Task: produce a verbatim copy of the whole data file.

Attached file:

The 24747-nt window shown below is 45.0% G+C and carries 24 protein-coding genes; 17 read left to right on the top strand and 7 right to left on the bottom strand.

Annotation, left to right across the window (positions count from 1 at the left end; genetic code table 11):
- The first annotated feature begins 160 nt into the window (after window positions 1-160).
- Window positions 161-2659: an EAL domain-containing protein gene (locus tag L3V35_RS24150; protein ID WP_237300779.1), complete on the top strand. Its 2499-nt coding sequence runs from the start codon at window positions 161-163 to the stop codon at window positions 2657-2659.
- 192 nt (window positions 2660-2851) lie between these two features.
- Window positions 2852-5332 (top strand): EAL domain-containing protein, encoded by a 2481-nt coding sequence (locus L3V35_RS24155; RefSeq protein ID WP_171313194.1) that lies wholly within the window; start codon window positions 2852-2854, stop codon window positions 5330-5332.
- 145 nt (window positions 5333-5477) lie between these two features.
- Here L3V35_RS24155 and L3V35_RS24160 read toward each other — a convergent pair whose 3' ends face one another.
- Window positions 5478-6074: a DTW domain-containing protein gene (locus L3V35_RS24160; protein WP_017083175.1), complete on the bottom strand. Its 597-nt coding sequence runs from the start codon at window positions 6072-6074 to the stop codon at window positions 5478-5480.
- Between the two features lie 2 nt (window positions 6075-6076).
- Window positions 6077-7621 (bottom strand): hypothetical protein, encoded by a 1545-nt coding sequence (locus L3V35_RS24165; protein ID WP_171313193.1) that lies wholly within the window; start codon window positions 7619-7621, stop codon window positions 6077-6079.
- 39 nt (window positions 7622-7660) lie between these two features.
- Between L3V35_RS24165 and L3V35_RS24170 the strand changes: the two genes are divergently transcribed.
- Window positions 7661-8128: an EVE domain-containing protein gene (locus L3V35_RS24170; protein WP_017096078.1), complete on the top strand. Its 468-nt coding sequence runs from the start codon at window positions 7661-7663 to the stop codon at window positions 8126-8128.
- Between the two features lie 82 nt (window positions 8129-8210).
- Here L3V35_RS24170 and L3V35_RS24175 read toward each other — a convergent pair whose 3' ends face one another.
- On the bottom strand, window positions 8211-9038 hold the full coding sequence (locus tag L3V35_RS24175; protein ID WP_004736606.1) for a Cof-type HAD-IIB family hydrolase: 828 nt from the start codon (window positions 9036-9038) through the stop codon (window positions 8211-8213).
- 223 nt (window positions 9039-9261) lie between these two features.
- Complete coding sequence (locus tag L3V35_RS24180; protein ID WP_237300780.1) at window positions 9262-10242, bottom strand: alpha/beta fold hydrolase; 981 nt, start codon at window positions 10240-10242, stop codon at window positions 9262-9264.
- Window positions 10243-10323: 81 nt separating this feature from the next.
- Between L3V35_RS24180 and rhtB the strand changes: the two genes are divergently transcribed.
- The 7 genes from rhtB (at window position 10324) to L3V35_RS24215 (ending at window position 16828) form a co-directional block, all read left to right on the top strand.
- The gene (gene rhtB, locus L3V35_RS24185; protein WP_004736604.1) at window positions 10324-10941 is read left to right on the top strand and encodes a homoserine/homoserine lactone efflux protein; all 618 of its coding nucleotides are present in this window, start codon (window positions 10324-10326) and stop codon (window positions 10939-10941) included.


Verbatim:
The 24747-nt window shown below is 45.0% G+C and carries 24 protein-coding genes; 17 read left to right on the top strand and 7 right to left on the bottom strand.

Annotation, left to right across the window (positions count from 1 at the left end; genetic code table 11):
- The first annotated feature begins 160 nt into the window (after window positions 1-160).
- Window positions 161-2659: an EAL domain-containing protein gene (locus tag L3V35_RS24150; protein ID WP_237300779.1), complete on the top strand. Its 2499-nt coding sequence runs from the start codon at window positions 161-163 to the stop codon at window positions 2657-2659.
- 192 nt (window positions 2660-2851) lie between these two features.
- Window positions 2852-5332 (top strand): EAL domain-containing protein, encoded by a 2481-nt coding sequence (locus L3V35_RS24155; RefSeq protein ID WP_171313194.1) that lies wholly within the window; start codon window positions 2852-2854, stop codon window positions 5330-5332.
- 145 nt (window positions 5333-5477) lie between these two features.
- Here L3V35_RS24155 and L3V35_RS24160 read toward each other — a convergent pair whose 3' ends face one another.
- Window positions 5478-6074: a DTW domain-containing protein gene (locus L3V35_RS24160; protein WP_017083175.1), complete on the bottom strand. Its 597-nt coding sequence runs from the start codon at window positions 6072-6074 to the stop codon at window positions 5478-5480.
- Between the two features lie 2 nt (window positions 6075-6076).
- Window positions 6077-7621 (bottom strand): hypothetical protein, encoded by a 1545-nt coding sequence (locus L3V35_RS24165; protein ID WP_171313193.1) that lies wholly within the window; start codon window positions 7619-7621, stop codon window positions 6077-6079.
- 39 nt (window positions 7622-7660) lie between these two features.
- Between L3V35_RS24165 and L3V35_RS24170 the strand changes: the two genes are divergently transcribed.
- Window positions 7661-8128: an EVE domain-containing protein gene (locus L3V35_RS24170; protein WP_017096078.1), complete on the top strand. Its 468-nt coding sequence runs from the start codon at window positions 7661-7663 to the stop codon at window positions 8126-8128.
- Between the two features lie 82 nt (window positions 8129-8210).
- Here L3V35_RS24170 and L3V35_RS24175 read toward each other — a convergent pair whose 3' ends face one another.
- On the bottom strand, window positions 8211-9038 hold the full coding sequence (locus tag L3V35_RS24175; protein ID WP_004736606.1) for a Cof-type HAD-IIB family hydrolase: 828 nt from the start codon (window positions 9036-9038) through the stop codon (window positions 8211-8213).
- 223 nt (window positions 9039-9261) lie between these two features.
- Complete coding sequence (locus tag L3V35_RS24180; protein ID WP_237300780.1) at window positions 9262-10242, bottom strand: alpha/beta fold hydrolase; 981 nt, start codon at window positions 10240-10242, stop codon at window positions 9262-9264.
- Window positions 10243-10323: 81 nt separating this feature from the next.
- Between L3V35_RS24180 and rhtB the strand changes: the two genes are divergently transcribed.
- The 7 genes from rhtB (at window position 10324) to L3V35_RS24215 (ending at window position 16828) form a co-directional block, all read left to right on the top strand.
- The gene (gene rhtB, locus L3V35_RS24185; protein WP_004736604.1) at window positions 10324-10941 is read left to right on the top strand and encodes a homoserine/homoserine lactone efflux protein; all 618 of its coding nucleotides are present in this window, start codon (window positions 10324-10326) and stop codon (window positions 10939-10941) included.